Here is the commentary on Psalm 112 by Andrea Riccardi, founder of the Community of Sant’Egidio, at the meeting of ecclesial movements and new communities in St. Peter’s Square on Saturday. The groups met with Benedict XVI at the vigil of Pentecost.
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Fathers and all you friends,
To pray with the psalms on the vigil of Pentecost near the tomb of the Apostle Peter is a spiritual event that we are extremely grateful for, Holy Father. The psalms are precious for people — like ourselves — who know not how to pray: They give us an alphabet to address the Lord. With his word, the Lord teaches us how to pray: “Praise, servants of Yahweh, praise the name of Yahweh.”
“Laudate pueri”: people who pray, at any age, regain the heart of children. They cry out the name of the Lord, like a child looking for the mother in the dark. In this, there is a teaching for us, new communities and movements: “Unless you change and become like little children …” (Matthew 18:3). A charisma yields fruit with prayer and with the heart of children. Because it is a gift!
“From the rising of the sun to its setting.” The Apostle insists: “Pray constantly” (1 Thessalonians 5:17). Constantly: How is it possible? We are laypersons, plunged in what is in the world: attracted and distracted by it. Prayer, however, is not only possible, it is necessary. Jesus says, “Cut off from me, you can do nothing” (John 15:5). It is true. Many events come to mind: storms, frailties, despair, the foolish banality of sin, evil, or immense miseries. Cut off from prayer, we would have given up. I can say this at least personally, for my friends of Sant’Egidio.
The more time goes by, the more we feel we need to pray. Community life is a school of prayer for everyone, for the young and for the old: “Blessed be the name of Yahweh, henceforth and forever.” Prayer is the material where a charisma is not extinguished, nor emptied by pride, where it yields fruit. Because a charisma is a gift, not a utopia, an ideology, or a project of power.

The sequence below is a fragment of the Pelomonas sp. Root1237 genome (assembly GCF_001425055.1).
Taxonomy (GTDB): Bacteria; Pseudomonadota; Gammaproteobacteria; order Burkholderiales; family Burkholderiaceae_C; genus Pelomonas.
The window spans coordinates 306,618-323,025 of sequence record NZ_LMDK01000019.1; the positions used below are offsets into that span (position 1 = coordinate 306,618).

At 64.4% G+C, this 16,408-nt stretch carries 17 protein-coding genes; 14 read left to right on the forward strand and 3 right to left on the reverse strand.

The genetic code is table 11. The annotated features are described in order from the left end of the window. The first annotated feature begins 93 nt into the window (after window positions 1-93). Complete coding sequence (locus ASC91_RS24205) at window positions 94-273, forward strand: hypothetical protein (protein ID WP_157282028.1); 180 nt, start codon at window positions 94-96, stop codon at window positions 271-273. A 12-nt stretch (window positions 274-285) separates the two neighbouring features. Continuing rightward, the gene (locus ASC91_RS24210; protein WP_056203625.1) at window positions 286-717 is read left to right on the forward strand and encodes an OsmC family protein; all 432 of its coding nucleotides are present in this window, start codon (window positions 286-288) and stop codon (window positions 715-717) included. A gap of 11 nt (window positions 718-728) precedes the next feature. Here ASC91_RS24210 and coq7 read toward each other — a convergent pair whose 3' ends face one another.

Over the years we have seen the light of utopias promising a new world shine and then die out, while hopelessness grew, indifferent to the sorrow of others, surrendering to an old world. The word of God, however, the liturgy and prayer, have given shape to another sentiment; it is a tenacious and patient love: love of Jesus, gift of Pentecost, the basis of every charisma, which is communicated to our hearts thanks to the Spirit.
The psalm sings “Supreme over all nations.” The pious Jews imagined God above the heavens: “supreme over the heavens his glory,” distant from the miseries down on the earth. In our world distances grow bigger — between the great and the little, between peoples and civilizations: Great distances pave the way to conflicts with despise.
On the contrary, he who is indeed distant from our miserable world is also closest: “Who is like Yahweh our God? His throne is set on high, but he stoops to look down on heaven and earth.”
The supreme stoops down. It is written in many pages of the Scripture: “I dwell in the high and holy place,” says Isaiah (57:15), “with him also who is of a contrite and humble spirit, to revive the spirit of the humble, and to revive the heart of the contrite.”